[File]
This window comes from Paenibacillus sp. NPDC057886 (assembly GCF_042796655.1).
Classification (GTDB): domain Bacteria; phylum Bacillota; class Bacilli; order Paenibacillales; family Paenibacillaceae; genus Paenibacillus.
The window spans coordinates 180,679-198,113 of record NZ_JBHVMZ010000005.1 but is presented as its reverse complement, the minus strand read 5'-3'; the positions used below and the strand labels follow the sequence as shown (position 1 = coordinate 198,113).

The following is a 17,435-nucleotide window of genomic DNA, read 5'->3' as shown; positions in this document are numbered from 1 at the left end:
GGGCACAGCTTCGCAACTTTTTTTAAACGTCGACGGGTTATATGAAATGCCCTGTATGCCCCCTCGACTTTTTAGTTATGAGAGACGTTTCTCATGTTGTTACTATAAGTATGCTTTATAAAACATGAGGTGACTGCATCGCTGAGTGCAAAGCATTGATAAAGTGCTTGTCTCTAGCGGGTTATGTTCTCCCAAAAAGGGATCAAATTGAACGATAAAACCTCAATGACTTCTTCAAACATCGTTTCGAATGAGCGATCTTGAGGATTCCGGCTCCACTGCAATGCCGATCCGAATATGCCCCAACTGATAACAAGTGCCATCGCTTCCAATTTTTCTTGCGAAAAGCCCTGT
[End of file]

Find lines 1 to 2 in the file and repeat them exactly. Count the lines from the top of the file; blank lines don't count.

This window comes from Paenibacillus sp. NPDC057886 (assembly GCF_042796655.1).
Classification (GTDB): domain Bacteria; phylum Bacillota; class Bacilli; order Paenibacillales; family Paenibacillaceae; genus Paenibacillus.